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The Metaverse in 1000 words

Updated: Jul 5


A force for good or a stumble in the dark?


The Metaverse, I’ve heard of that. So, what the heck is it? I often get asked this question.

Working with firms building or entering the sector has helped me start to find answers. Also, see some of the major pitfalls ahead.

This article is the first in a series exploring Metaverse opportunities, challenges and how to successfully navigate them.




What the heck is it?


The Metaverse is like the internet in 3D, with technology, human behaviour and social interaction fusing together at a deeper level. Also, it brings together artificial intelligence, augmented reality, and virtual reality.

However, it does this in far more engaging ways than today’s internet. It is not a strange and distant concept. It’s with us right now and growing fast. The Metaverse is creating digital worlds that sit alongside the physical world.

Also, it will not replace it entirely; boundaries will become blurred. The Metaverse could be a leap forward or a stumble into the unknown for individuals and firms.

 

Three reasons the Metaverse can be a force for good

The Metaverse could be a giant leap forward. Although significant concerns

need to be addressed. The pros and cons are equally balanced and dependant on

an individual’s perspective.


Highlighted below are three key applications where the Metaverse can

supply positive change to how we work, heal, and use financial services.


Reason One: The working environment

People often think of the Metaverse as just a gaming and social experience. However, as its influence grows across workplaces, the way people work will radically change. It could be the next step along the evolutionary road of remote working. For example, imagine being able to attend your firm’s head office today to deliver a presentation and catch up with colleagues in social areas before and after the meeting. All this will be done while sitting in your garden or home office.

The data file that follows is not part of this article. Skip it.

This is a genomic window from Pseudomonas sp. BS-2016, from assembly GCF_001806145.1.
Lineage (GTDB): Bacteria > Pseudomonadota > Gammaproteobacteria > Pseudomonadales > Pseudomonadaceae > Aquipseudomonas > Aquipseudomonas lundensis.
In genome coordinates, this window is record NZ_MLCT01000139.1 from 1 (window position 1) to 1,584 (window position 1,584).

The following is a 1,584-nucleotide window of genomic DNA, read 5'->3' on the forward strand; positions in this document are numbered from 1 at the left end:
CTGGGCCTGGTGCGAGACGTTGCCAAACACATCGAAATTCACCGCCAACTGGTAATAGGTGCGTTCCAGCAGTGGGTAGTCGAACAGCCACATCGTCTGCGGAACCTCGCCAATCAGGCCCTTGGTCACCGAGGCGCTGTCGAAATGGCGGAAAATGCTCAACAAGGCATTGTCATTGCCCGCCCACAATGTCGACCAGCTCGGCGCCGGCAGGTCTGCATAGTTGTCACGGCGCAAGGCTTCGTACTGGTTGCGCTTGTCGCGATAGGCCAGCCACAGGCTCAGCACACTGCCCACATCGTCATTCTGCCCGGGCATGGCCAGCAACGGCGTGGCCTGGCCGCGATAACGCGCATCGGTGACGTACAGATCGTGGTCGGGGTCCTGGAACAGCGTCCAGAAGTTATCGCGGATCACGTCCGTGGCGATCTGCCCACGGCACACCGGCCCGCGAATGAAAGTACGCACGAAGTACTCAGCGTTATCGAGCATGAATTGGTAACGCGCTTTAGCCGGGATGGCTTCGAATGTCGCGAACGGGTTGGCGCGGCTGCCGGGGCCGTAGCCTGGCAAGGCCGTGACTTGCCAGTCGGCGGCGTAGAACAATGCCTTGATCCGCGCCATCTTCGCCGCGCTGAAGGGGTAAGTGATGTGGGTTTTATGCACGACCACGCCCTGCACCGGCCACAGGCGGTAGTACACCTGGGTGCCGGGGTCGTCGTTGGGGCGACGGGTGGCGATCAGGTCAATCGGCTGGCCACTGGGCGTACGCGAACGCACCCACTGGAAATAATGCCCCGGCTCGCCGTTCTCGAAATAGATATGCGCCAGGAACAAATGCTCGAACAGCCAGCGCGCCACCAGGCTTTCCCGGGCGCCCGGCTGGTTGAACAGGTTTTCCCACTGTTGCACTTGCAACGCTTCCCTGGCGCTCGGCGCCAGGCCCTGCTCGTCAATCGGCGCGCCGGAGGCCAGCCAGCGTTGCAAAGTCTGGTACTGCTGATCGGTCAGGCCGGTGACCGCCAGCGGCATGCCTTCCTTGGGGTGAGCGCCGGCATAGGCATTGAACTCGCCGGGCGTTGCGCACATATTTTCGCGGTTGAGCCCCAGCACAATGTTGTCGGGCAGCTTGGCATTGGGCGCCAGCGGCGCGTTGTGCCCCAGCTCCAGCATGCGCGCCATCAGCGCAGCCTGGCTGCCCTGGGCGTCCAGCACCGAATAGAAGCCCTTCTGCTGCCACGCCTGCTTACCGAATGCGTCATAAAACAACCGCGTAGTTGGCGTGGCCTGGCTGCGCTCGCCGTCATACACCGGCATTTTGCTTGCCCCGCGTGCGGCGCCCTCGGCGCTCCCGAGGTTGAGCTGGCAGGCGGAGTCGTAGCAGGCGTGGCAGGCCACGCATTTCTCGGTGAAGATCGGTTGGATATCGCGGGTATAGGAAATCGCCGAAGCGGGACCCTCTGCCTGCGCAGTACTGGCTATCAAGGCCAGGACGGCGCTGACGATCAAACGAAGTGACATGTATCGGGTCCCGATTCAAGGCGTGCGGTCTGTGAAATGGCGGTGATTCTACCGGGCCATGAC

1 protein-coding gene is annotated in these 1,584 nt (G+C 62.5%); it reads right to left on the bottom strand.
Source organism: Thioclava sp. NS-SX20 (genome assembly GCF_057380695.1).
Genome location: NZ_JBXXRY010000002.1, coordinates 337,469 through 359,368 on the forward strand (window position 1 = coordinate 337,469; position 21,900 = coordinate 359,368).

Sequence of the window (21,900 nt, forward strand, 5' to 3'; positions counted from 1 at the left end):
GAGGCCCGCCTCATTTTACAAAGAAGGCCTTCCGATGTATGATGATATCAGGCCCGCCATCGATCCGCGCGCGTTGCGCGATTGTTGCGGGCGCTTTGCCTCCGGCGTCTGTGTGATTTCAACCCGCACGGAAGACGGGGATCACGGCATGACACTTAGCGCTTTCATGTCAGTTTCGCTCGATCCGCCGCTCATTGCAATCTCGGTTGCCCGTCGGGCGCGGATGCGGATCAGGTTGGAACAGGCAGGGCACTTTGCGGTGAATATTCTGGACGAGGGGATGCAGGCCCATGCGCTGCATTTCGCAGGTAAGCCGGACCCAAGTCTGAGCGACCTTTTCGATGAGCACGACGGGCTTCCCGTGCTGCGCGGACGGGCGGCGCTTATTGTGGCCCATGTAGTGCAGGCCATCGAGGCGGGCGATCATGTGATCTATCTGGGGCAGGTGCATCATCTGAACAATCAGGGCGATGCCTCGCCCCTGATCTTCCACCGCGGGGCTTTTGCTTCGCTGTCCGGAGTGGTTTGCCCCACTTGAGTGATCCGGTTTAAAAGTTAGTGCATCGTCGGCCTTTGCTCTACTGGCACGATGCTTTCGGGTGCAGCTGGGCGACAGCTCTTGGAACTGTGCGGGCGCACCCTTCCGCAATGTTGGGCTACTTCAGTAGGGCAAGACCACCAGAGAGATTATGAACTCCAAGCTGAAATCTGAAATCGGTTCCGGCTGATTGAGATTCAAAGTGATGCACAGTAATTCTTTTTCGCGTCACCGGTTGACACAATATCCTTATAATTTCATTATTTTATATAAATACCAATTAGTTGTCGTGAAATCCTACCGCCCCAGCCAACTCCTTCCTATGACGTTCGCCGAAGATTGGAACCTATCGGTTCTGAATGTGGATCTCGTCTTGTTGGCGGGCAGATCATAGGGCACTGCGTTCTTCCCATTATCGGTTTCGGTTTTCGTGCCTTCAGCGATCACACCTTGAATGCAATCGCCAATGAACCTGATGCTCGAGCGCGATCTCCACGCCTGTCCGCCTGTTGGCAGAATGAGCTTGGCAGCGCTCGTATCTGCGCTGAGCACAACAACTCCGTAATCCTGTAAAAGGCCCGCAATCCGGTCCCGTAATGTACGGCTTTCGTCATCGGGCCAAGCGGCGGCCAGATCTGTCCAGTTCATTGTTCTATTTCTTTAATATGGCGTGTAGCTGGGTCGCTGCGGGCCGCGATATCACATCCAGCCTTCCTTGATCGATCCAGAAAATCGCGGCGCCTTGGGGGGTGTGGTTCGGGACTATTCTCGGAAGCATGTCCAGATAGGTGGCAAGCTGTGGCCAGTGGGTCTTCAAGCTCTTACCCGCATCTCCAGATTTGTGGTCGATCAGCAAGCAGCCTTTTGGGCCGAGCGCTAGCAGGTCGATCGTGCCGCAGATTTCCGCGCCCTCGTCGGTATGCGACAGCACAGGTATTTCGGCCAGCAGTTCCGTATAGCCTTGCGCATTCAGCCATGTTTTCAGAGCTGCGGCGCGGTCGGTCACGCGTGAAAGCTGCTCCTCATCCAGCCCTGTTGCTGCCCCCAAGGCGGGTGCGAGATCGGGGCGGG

The Metaverse and remote working were made for each other, and the time and cost benefits for individuals and companies will be immense. Also, conferences are highly likely to be held in the Metaverse, with costly physical locations giving way to virtual environments and fantastic opportunities to network in a virtual face-to-face way without leaving the house.

Reason Two: Medicine and wellness

Secondly, the Metaverse will change the way we approach medicine and treatments. Currently, surgeons use technologies such as AR, VR, AI, and minimally invasive surgeries to augment patient outcomes.


Leading hospitals and universities are already using these technologies for surgeries because this gives a 3-D view of a patient’s body and helps to interpret surgeries, plan, and perform them. In addition, companies working in the virtual reality space are devising mental wellness applications as this technology holds enormous benefits for treating emotional and mental wellbeing.

Reason Three: Financial services

Thirdly, financial services in the Metaverse will rapidly evolve. Forbes predicts that by 2026, 25% of people will spend at least one hour a day in the Metaverse for work, shopping, education, social and/or entertainment.